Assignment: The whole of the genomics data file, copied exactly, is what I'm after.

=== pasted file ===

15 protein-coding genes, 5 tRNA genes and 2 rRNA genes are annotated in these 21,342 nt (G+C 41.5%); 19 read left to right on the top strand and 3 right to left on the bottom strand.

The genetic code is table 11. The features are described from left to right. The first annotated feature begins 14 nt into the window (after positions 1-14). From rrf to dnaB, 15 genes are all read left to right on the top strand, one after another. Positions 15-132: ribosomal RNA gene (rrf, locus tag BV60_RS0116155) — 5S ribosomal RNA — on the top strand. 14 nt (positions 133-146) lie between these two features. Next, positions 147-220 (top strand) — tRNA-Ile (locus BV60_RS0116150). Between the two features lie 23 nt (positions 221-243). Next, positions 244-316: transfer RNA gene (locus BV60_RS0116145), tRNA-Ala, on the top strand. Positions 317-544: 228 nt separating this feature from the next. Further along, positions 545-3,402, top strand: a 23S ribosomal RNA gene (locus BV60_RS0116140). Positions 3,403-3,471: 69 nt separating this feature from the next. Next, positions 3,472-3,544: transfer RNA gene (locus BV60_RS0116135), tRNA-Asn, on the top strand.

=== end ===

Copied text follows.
15 protein-coding genes, 5 tRNA genes and 2 rRNA genes are annotated in these 21,342 nt (G+C 41.5%); 19 read left to right on the top strand and 3 right to left on the bottom strand.

The genetic code is table 11. The features are described from left to right. The first annotated feature begins 14 nt into the window (after positions 1-14). From rrf to dnaB, 15 genes are all read left to right on the top strand, one after another. Positions 15-132: ribosomal RNA gene (rrf, locus tag BV60_RS0116155) — 5S ribosomal RNA — on the top strand. 14 nt (positions 133-146) lie between these two features. Next, positions 147-220 (top strand) — tRNA-Ile (locus BV60_RS0116150). Between the two features lie 23 nt (positions 221-243). Next, positions 244-316: transfer RNA gene (locus BV60_RS0116145), tRNA-Ala, on the top strand. Positions 317-544: 228 nt separating this feature from the next. Further along, positions 545-3,402, top strand: a 23S ribosomal RNA gene (locus BV60_RS0116140). Positions 3,403-3,471: 69 nt separating this feature from the next. Next, positions 3,472-3,544: transfer RNA gene (locus BV60_RS0116135), tRNA-Asn, on the top strand.